Although our model may not encompass all costs in treating patients with Lyme disease, such as other less frequent long-term sequelae, the resulting loss of work from disability, and the pain incurred from the illness, these costs would favor vaccination over no vaccination. For example, incorporating costs due to loss of work decreased the cost-effectiveness ratio of vaccination by about $10 000/QALY saved. In addition, the model does not incorporate the cost of imperfect diagnostic capabilities of the clinician and laboratory tests or address the general fear and anxiety that residents of an endemic area experience as a result of their risk for Lyme disease.
Vaccination against Lyme disease does not protect against other tick-borne illnesses such as babesiosis and ehrlichiosis.38- 42 Although the seasonal risk of these other tick-borne illnesses are currently less than that for Lyme disease, vaccination may increase the incidence of these illnesses since individuals may be less likely to take precautions. The use of precautionary behavior is an important aspect in determining the cost-effectiveness of a Lyme disease vaccine. For the purposes of this analysis, the attack rate estimates the current level of precautions taken by individuals in varying areas. If precautionary behavior were to increase, this would be reflected in the yearly attack rate (Figure 4). The cost of an intervention to change tick bite precautionary behavior is unknown at this time.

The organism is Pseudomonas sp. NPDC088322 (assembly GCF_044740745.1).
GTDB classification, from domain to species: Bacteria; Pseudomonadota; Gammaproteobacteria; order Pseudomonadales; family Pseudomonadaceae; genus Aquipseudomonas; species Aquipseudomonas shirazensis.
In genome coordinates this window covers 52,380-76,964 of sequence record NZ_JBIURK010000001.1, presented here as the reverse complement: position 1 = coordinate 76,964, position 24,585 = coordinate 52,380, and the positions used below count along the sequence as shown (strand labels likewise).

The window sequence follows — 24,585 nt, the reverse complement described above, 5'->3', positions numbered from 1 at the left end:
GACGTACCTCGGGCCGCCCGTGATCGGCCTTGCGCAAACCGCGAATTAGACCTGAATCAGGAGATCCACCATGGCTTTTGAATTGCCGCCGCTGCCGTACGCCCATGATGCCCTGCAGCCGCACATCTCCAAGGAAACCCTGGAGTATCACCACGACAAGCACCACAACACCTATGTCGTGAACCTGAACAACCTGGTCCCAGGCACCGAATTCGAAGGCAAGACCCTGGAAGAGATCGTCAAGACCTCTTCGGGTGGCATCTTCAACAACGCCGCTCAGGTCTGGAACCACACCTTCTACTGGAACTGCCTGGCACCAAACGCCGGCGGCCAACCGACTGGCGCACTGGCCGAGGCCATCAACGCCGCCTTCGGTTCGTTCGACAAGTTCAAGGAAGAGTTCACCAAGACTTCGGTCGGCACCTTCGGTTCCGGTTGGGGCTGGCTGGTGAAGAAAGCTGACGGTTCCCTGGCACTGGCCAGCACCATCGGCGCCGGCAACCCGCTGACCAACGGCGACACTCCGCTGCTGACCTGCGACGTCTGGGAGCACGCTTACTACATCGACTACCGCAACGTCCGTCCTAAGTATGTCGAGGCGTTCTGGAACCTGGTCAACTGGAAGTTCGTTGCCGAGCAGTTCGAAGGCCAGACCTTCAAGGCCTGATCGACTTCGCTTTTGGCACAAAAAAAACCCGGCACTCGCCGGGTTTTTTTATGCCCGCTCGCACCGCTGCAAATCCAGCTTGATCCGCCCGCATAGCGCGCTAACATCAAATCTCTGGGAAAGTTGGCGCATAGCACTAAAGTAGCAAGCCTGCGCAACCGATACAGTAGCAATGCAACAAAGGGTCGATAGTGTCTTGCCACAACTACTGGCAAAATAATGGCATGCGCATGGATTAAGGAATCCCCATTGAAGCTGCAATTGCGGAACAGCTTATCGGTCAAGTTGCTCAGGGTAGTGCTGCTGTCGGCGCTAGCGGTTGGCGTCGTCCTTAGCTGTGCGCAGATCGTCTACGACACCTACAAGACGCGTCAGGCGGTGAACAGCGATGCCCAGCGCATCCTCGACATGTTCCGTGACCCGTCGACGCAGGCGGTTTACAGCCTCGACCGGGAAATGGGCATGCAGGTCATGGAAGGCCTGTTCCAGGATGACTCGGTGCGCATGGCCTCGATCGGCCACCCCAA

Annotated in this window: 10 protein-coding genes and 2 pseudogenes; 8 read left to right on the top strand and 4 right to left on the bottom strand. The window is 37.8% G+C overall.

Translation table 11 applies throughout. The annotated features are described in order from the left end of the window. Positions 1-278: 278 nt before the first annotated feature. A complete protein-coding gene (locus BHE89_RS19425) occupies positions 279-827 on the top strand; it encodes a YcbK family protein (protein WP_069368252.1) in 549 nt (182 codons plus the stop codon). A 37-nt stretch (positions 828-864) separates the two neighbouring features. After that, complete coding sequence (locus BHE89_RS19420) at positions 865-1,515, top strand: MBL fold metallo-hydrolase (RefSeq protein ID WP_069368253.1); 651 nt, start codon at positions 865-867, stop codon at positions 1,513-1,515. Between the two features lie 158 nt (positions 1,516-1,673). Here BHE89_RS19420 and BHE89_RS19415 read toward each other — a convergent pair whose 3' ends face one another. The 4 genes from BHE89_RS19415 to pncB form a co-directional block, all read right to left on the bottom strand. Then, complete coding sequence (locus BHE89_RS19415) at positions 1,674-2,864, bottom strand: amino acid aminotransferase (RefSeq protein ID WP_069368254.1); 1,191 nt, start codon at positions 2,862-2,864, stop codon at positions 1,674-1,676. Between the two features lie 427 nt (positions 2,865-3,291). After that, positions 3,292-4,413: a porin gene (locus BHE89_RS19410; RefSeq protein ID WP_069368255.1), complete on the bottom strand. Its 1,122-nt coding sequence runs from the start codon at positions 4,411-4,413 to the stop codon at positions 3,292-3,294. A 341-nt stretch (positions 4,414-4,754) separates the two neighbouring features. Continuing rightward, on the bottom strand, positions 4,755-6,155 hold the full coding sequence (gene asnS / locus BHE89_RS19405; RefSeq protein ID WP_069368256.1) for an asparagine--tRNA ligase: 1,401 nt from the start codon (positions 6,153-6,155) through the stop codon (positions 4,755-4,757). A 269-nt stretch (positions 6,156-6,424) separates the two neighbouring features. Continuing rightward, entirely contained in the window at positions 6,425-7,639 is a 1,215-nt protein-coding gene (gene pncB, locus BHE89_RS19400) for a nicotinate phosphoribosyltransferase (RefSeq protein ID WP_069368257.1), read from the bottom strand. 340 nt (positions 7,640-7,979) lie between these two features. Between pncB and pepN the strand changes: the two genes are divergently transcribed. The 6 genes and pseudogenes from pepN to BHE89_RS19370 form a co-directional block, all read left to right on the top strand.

Lyme disease vaccination is approved for a 3-injection series over a 1-year period. Data suggest that an accelerated vaccination series during a 6-month and 2-month series may also be effective.43,44 This accelerated vaccination series increased the cost-effectiveness of the vaccination since there is a smaller likelihood that there will be an episode of Lyme disease between the second and third shot series if one assumes that full (2-year) efficacy shown in the trials can be achieved in the first year.